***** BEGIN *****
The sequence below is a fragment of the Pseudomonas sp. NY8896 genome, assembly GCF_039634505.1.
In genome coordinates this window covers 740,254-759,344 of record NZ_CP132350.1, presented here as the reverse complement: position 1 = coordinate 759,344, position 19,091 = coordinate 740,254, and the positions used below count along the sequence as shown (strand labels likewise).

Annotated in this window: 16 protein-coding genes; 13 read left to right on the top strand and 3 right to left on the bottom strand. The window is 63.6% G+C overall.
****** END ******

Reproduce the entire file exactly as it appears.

The sequence below is a fragment of the Pseudomonas sp. NY8896 genome, assembly GCF_039634505.1.
In genome coordinates this window covers 740,254-759,344 of record NZ_CP132350.1, presented here as the reverse complement: position 1 = coordinate 759,344, position 19,091 = coordinate 740,254, and the positions used below count along the sequence as shown (strand labels likewise).

Annotated in this window: 16 protein-coding genes; 13 read left to right on the top strand and 3 right to left on the bottom strand. The window is 63.6% G+C overall.